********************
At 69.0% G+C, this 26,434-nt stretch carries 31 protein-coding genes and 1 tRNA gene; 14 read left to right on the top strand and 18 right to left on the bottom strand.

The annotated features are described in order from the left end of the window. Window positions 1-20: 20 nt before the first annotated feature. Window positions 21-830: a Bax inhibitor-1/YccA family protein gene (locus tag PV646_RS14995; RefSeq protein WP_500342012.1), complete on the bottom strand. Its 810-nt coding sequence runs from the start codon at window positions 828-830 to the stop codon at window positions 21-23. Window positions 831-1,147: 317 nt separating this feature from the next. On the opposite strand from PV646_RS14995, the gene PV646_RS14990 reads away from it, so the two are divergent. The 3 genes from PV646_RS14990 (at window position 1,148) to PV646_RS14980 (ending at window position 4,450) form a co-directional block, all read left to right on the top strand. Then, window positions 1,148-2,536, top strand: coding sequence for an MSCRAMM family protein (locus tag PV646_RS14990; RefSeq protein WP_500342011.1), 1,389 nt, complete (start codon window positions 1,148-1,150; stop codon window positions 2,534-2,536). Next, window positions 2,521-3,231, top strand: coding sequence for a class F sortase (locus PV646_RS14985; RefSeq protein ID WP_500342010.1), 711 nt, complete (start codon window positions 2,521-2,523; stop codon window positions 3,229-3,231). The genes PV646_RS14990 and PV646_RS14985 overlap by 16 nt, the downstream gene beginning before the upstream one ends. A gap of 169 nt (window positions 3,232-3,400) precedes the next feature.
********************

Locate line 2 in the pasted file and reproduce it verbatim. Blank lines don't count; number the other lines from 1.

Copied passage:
The annotated features are described in order from the left end of the window. Window positions 1-20: 20 nt before the first annotated feature. Window positions 21-830: a Bax inhibitor-1/YccA family protein gene (locus tag PV646_RS14995; RefSeq protein WP_500342012.1), complete on the bottom strand. Its 810-nt coding sequence runs from the start codon at window positions 828-830 to the stop codon at window positions 21-23. Window positions 831-1,147: 317 nt separating this feature from the next. On the opposite strand from PV646_RS14995, the gene PV646_RS14990 reads away from it, so the two are divergent. The 3 genes from PV646_RS14990 (at window position 1,148) to PV646_RS14980 (ending at window position 4,450) form a co-directional block, all read left to right on the top strand. Then, window positions 1,148-2,536, top strand: coding sequence for an MSCRAMM family protein (locus tag PV646_RS14990; RefSeq protein WP_500342011.1), 1,389 nt, complete (start codon window positions 1,148-1,150; stop codon window positions 2,534-2,536). Next, window positions 2,521-3,231, top strand: coding sequence for a class F sortase (locus PV646_RS14985; RefSeq protein ID WP_500342010.1), 711 nt, complete (start codon window positions 2,521-2,523; stop codon window positions 3,229-3,231). The genes PV646_RS14990 and PV646_RS14985 overlap by 16 nt, the downstream gene beginning before the upstream one ends. A gap of 169 nt (window positions 3,232-3,400) precedes the next feature.